• Obsessive compulsive disorder
• Psychosis

Alone, or in combination.

Mental illness has always been stigmatized but especially inside the idealized institution of motherhood where pretending superhuman resilience to change, sleep deprivation, anger, frustration, fear, anxiety and sadness awards women the coveted "best" mother prize.

So of course we hide our depressed, dark, anxious or obsessive thoughts.

Of course we privately sob and internalize and ache and disconnect. We suffer until our kids and our partner suffer too.

And while the following factors don't predestine women, they put them at higher risk for maternal mental illness:

• Sensitivity to hormonal changes during pregnancy and after birth
• A difficult or traumatic pregnancy and/or childbirth
• A personal or family history of depression or other psychiatric disorders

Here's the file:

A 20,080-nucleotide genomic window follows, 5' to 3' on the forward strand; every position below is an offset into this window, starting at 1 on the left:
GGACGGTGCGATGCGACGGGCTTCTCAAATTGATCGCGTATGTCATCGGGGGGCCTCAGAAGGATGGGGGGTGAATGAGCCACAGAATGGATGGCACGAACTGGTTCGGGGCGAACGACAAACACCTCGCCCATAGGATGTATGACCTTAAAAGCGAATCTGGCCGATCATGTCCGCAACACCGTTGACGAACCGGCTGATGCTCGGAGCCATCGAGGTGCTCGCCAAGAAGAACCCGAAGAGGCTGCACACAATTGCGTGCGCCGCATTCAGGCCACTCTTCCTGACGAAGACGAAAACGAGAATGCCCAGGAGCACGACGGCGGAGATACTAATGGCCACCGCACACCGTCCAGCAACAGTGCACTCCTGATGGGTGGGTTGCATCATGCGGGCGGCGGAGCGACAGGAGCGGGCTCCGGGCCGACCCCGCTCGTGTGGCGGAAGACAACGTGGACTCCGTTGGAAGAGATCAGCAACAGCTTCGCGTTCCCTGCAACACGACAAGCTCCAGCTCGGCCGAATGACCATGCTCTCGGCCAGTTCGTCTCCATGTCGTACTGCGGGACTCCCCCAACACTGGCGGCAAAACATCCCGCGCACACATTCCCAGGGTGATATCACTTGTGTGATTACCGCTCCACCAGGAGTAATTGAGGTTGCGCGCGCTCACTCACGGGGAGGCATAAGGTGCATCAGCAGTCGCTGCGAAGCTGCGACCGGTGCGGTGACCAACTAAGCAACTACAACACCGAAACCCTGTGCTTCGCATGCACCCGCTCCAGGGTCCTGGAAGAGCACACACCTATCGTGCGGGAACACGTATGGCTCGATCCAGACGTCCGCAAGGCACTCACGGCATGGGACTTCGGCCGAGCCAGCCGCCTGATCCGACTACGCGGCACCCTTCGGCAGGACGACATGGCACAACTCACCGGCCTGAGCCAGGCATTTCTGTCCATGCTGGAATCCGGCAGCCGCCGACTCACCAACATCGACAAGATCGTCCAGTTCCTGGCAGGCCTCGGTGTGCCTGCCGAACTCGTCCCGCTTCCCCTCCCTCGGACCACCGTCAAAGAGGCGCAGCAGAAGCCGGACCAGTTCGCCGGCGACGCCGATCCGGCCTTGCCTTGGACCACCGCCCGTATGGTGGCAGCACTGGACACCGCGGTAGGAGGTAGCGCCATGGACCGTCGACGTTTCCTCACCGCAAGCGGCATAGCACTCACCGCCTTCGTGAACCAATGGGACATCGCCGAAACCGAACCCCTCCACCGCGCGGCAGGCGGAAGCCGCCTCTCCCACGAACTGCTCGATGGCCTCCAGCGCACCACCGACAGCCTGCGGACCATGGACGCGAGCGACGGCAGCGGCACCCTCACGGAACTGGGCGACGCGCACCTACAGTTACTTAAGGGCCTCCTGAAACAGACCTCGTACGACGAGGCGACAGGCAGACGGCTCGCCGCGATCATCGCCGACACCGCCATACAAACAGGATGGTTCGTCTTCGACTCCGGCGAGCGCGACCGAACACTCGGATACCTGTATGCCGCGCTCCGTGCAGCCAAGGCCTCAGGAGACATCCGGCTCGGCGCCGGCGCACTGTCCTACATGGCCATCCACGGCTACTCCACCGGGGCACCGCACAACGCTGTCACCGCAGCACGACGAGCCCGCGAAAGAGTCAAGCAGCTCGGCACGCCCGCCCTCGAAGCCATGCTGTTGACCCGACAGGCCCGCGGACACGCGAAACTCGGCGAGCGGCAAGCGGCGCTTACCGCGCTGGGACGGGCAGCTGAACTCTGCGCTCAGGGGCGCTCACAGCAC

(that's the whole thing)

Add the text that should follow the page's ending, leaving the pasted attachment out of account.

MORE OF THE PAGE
• A history of early loss, trauma or abuse
• Stress such as job loss, a move, illness, death, divorce, financial or relationship issues, a premature or sick newborn, leaving the workforce to be at home, etc.

"A complex interplay of genes, stress and hormones cause maternal mental illness, scientists say. Hormones go up more than a hundredfold," explains Dr. Margaret Spinelli, the director of the Women's Program in Columbia University's psychiatry department. "After birth, hormones plummet, a roller coaster that can "disrupt brain chemistry."

And in my case, check, check and check.

• Ever since I was a teen I had (and hid) mild depression and anxiety.
• My mother suddenly abandoned our family when I was five.
• My labor and delivery were long, brutal and complicated.
• I have a pituitary disorder that makes me sensitive to hormonal changes.